Record of ride here.

Aside from the odd commuter wending their way back from the shops, in a buffeted fashion, I didn’t see any other cyclists out today. All the ‘Mamils’ must have decided discretion was the better part of valour and stayed in, can’t say I blame them. Did see many pigs on my way through the countryside, happily wallowing in the mud and turning my thoughts to bacon (only felt slightly guilty). Good to see the pig farming trade must still be going well in Norfolk though.

On the way back my knee flared up again which is irritating, and something I’m going to have to keep an eye on with only just over a month to go before I set off. I’m applying Ibuprofen gel, Emu oil, and might try some Glucosamine supplements to sort it. It’s not an uncommon problem for cyclists and should be fixable. I’ll work on a physio routine for it too, but if anyone has any tips for frontal knee pain let me know.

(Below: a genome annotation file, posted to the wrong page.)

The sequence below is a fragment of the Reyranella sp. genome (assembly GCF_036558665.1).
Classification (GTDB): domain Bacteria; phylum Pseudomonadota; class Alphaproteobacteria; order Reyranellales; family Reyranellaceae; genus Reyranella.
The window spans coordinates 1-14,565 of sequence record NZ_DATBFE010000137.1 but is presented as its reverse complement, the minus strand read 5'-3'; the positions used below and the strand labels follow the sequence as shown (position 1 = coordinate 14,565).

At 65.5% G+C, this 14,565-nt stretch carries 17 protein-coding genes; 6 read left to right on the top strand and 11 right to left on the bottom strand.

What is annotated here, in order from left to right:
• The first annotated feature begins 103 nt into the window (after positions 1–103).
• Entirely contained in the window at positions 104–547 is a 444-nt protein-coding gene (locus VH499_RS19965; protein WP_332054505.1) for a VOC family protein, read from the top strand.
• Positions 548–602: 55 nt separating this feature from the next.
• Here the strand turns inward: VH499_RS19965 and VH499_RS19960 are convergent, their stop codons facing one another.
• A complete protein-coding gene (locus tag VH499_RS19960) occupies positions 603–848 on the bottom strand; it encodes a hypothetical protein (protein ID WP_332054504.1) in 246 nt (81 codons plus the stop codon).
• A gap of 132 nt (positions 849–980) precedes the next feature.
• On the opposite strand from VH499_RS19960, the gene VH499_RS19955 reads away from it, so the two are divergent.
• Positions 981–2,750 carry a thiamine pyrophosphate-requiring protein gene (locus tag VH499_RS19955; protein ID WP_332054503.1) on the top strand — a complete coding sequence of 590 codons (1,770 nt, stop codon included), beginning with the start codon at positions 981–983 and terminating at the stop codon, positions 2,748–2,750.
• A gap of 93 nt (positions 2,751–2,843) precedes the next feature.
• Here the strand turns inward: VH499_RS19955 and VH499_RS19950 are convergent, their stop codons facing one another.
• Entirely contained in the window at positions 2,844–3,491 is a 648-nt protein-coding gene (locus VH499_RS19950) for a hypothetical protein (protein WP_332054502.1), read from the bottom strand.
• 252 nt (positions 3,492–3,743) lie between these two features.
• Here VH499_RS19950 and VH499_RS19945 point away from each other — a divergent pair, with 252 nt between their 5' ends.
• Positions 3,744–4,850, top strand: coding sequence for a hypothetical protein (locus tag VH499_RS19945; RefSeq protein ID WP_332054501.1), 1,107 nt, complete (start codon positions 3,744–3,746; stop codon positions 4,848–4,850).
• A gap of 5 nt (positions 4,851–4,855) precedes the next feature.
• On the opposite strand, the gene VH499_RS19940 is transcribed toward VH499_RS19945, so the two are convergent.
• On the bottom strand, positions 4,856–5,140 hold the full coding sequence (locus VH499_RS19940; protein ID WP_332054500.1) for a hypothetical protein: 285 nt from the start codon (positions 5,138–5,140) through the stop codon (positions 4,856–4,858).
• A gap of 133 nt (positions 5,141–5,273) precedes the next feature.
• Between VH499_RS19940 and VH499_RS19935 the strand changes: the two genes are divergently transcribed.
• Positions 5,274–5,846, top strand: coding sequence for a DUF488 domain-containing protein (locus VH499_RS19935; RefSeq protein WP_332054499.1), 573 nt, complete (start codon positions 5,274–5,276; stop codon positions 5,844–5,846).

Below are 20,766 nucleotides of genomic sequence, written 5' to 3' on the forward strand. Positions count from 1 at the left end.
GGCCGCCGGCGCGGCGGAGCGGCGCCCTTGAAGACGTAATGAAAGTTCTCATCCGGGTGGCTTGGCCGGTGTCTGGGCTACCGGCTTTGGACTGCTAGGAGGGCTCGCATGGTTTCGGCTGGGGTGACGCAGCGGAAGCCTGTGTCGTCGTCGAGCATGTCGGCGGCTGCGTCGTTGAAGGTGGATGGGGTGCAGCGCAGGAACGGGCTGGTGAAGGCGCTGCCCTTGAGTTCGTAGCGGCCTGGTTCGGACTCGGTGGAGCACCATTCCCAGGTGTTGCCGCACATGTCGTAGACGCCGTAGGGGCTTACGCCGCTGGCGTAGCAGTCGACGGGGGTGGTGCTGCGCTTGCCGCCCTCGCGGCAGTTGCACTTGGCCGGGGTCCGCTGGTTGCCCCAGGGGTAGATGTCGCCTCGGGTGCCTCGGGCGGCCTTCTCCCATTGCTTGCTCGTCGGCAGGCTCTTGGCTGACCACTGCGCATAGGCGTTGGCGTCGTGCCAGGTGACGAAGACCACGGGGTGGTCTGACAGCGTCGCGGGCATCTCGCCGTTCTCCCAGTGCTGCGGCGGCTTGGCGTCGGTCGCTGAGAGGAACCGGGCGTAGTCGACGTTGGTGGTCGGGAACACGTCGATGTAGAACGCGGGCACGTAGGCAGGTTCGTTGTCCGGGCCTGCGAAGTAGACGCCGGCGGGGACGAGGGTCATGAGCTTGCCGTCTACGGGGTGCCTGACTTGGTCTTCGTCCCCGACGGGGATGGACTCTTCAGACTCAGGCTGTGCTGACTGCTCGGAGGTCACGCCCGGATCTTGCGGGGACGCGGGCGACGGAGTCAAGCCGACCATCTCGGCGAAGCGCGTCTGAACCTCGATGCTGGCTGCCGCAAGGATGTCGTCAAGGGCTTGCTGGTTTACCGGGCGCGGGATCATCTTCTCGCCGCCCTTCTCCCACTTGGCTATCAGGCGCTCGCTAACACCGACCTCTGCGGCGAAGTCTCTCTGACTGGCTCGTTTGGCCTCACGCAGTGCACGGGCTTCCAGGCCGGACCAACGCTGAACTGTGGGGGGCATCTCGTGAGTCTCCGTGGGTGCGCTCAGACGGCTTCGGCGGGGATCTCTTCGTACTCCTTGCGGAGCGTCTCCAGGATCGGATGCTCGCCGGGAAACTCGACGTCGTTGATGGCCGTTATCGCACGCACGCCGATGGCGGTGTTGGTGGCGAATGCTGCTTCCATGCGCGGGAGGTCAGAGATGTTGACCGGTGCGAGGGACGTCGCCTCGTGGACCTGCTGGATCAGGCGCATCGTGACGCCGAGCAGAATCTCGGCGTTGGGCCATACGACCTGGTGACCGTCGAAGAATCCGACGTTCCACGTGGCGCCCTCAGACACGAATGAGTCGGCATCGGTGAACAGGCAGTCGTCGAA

I think I’ve acquired everything I need for the tour now after picking up a new stove (Whisperlite), and charging device (PowerMonkey eXtreme); Cotswold’s have done fairly well out of me in the last few months but at least I get a discount, and they’re generally pretty knowledgeable and helpful.  I was in a quandary over the PowerMonkey however after reading several reviews, and cogitating for a bit, I think it was the right  way to go. I can recharge it from the mains or via the solar panels that come with it, which I can set up on my back rack when I’m cycling along, and it’ll definitely charge all my devices including iPad.

Powermonkey

The alternative was a dynamo which I’m still not sure wasn’t the better idea, however this won’t charge things when I’m not on the move (day off), and I won’t always be at a campsite where I can plug stuff in. The PowerMonkey also doesn’t need full sunshine which is a blessing given British weather.

Also bought a dry bag to put my tent and sleeping bag in; I’ll attach this via bungee cords to my back rack. Having laid out the majority of my kit on the kitchen floor earlier I’m not entirely sure how it’s all going to fit on my bike – see below.